Murray makes history in epic three-set Wimbledon win over Djokovic ending 77-year British title draught
Andy Murray claimed his first ever Wimbledon title after beating World number one Novak Djokovic in straight sets. It was the first time in 77 years that a British player was crowned the champion at SW19.
It took the Scot four attempts to claim Championship point in a victory that ended 6-4 7-5 6-4 in Murray’s favour. Claiming his second Grand Slam victory by beating the world’s best player based on ranking is a feat of epic proportions.
The one-sided scoreline may suggest that Murray cruised his way to success. But it was anything but a smooth ride, in what was a contest of sheer brilliance. 15,000 spectators watched on as both players served up rallies of such skill and intensity they were utterly worthy of this major sporting event.
The first set was an evenly matched affair – until Murray broke free from Djokovic’s hard-hitting to go 4-3 ahead – and 13 unforced errors from the Serb gave the man from Dunblane the edge, taking the first set 6-4.
With the crowd understandably enthralled at the contest before them, Murray and Djokovic came out for the second set looking to show their worth. The world number one surged into a commanding 4-1 lead, with Murray now looking less sharp and agile as he came to grips with the dusty and dry surface.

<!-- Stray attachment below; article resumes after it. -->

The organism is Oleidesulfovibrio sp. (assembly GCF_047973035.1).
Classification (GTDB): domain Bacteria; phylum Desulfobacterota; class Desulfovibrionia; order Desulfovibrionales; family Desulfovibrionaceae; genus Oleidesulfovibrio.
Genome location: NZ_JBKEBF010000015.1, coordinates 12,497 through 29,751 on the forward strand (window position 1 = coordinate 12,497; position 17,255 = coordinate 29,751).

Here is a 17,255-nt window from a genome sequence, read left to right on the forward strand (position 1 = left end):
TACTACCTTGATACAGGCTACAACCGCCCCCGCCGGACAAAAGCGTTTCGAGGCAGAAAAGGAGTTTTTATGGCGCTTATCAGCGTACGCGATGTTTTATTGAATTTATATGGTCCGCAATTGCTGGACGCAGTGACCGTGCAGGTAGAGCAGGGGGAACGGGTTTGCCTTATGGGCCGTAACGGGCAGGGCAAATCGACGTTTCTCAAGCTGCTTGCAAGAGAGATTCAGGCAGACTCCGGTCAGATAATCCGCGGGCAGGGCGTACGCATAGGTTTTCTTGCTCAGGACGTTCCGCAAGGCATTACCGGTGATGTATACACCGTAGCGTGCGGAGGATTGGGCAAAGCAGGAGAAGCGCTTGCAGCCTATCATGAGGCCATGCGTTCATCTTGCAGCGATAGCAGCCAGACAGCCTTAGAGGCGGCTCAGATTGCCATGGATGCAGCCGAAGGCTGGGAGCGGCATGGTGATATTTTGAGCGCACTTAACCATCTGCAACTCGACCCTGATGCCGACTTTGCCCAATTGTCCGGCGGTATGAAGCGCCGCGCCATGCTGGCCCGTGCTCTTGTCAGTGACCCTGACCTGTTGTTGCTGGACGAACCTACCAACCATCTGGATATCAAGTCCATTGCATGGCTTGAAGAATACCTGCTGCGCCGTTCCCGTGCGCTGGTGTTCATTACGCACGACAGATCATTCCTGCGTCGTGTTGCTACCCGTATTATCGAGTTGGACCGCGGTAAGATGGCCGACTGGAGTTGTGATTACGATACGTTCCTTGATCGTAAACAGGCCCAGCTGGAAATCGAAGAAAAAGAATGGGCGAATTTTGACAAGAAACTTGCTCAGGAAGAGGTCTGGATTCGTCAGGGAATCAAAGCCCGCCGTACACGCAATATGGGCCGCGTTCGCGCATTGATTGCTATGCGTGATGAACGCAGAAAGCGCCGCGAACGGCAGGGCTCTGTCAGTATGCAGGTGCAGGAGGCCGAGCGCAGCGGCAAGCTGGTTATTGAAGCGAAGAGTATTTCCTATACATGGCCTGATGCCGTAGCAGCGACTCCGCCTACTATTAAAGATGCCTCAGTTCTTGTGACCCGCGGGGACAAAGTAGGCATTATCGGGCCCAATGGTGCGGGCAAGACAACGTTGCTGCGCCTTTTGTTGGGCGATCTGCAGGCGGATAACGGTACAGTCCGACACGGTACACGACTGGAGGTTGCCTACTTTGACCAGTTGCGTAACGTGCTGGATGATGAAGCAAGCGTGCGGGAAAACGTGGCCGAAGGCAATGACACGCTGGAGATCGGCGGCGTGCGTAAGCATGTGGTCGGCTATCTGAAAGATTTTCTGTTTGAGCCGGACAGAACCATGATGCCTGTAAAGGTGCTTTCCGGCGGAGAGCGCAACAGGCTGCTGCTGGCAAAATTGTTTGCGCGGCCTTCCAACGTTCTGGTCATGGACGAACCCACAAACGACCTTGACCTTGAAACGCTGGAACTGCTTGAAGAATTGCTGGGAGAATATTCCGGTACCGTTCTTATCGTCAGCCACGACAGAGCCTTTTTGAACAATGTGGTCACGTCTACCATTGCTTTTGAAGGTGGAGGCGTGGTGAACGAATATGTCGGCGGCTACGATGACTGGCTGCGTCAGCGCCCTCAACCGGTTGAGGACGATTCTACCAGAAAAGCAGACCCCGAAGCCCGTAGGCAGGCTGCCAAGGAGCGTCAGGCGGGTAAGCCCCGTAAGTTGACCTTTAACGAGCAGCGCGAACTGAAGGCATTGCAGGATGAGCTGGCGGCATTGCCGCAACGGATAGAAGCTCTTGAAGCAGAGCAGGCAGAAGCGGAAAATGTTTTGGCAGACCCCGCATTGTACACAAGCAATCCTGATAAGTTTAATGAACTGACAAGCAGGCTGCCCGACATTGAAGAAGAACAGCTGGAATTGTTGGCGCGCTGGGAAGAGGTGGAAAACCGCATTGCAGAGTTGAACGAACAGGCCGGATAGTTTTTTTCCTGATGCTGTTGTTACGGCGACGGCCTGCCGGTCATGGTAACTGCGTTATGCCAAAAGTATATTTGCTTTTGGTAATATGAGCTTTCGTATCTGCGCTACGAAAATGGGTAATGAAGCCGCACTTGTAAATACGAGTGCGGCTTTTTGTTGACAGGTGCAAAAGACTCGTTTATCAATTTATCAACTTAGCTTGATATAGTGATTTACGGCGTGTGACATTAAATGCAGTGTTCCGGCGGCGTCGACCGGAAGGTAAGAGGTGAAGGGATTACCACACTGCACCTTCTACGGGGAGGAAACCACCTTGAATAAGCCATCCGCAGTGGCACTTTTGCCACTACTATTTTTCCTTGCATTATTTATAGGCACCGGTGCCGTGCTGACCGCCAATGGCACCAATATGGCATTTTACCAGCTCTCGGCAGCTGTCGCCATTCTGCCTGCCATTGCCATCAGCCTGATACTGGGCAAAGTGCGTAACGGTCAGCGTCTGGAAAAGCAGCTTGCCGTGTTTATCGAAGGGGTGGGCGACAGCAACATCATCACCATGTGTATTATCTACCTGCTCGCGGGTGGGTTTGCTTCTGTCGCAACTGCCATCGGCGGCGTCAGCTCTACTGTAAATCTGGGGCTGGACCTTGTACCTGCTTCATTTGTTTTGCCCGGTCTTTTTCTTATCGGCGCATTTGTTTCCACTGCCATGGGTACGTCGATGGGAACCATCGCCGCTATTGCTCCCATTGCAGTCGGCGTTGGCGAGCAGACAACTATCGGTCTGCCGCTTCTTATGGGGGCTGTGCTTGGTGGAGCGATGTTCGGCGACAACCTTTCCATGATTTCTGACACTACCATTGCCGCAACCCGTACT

Undeterred by the clear daylight between him and Djokovic in set two, Murray clawed his way back in to the game and levelled the set at 5-5 in true British fashion. With no hawk-eye challenges remaining and seemingly restless at the indecision of umpire Mohamed Lahyani, the sensational Serb was beginning to look ordinary as Murray took set two.
2-0 down and the crowd urging on their favourite Andy Murray, the third set was an incredibly tense affair. Rally after rally drew premature groans from the Centre Court faithful who were growing ever aware of possibly witnessing history in the making for British sport.
Much like the previous set, Djokovic ran in to a 4-2 lead with Murray again looking tired and short of composure. From nowhere, the British number one found a new lease of life, and some sensational tennis unfolded as the Scot fought back to lead 5-4 – serving for the match.
Murray surged into a 40 – love lead in the decisive game – but threw away three championship points – as Djokovic hung on in at deuce. Tension, expectation and excitement filled the stadium as both players drew scintillating shots that had the crowd encouraging Murray to make his chance count.
Novak Djokovic hit the net and the crowd rose in a state of delirium as Andy Murray was officially crowned Wimbledon 2013 champion. The Scot held his head in his hands as he came to terms with what he had just achieved.
The man who has often been labelled as having a rather difficult personality is almost sure to be crowned “Sports Personality of the Year 2013”. The final win goes down as one of the greatest British sporting achievements in history.
Thomas Bradley, sports correspondent
A Murray d N Djokovic 6-4 7-5 6-4